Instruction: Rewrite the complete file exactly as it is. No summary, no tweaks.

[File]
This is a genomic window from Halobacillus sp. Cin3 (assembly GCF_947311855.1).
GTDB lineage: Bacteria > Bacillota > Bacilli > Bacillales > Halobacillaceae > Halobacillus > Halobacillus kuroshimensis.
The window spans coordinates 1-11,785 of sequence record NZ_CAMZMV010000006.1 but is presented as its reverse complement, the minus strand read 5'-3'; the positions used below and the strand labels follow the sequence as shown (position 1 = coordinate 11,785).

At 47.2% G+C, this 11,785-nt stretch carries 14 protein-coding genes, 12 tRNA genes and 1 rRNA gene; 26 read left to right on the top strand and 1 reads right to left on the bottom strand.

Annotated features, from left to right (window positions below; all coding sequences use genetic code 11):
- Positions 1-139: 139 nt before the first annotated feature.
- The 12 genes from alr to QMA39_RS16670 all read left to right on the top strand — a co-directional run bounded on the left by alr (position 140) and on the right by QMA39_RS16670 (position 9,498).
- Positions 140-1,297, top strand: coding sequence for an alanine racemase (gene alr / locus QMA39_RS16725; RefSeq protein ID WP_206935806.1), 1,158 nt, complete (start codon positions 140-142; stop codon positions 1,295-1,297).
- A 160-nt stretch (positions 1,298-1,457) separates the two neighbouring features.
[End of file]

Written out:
This is a genomic window from Halobacillus sp. Cin3 (assembly GCF_947311855.1).
GTDB lineage: Bacteria > Bacillota > Bacilli > Bacillales > Halobacillaceae > Halobacillus > Halobacillus kuroshimensis.
The window spans coordinates 1-11,785 of sequence record NZ_CAMZMV010000006.1 but is presented as its reverse complement, the minus strand read 5'-3'; the positions used below and the strand labels follow the sequence as shown (position 1 = coordinate 11,785).

At 47.2% G+C, this 11,785-nt stretch carries 14 protein-coding genes, 12 tRNA genes and 1 rRNA gene; 26 read left to right on the top strand and 1 reads right to left on the bottom strand.

Annotated features, from left to right (window positions below; all coding sequences use genetic code 11):
- Positions 1-139: 139 nt before the first annotated feature.
- The 12 genes from alr to QMA39_RS16670 all read left to right on the top strand — a co-directional run bounded on the left by alr (position 140) and on the right by QMA39_RS16670 (position 9,498).
- Positions 140-1,297, top strand: coding sequence for an alanine racemase (gene alr / locus QMA39_RS16725; RefSeq protein ID WP_206935806.1), 1,158 nt, complete (start codon positions 140-142; stop codon positions 1,295-1,297).
- A 160-nt stretch (positions 1,298-1,457) separates the two neighbouring features.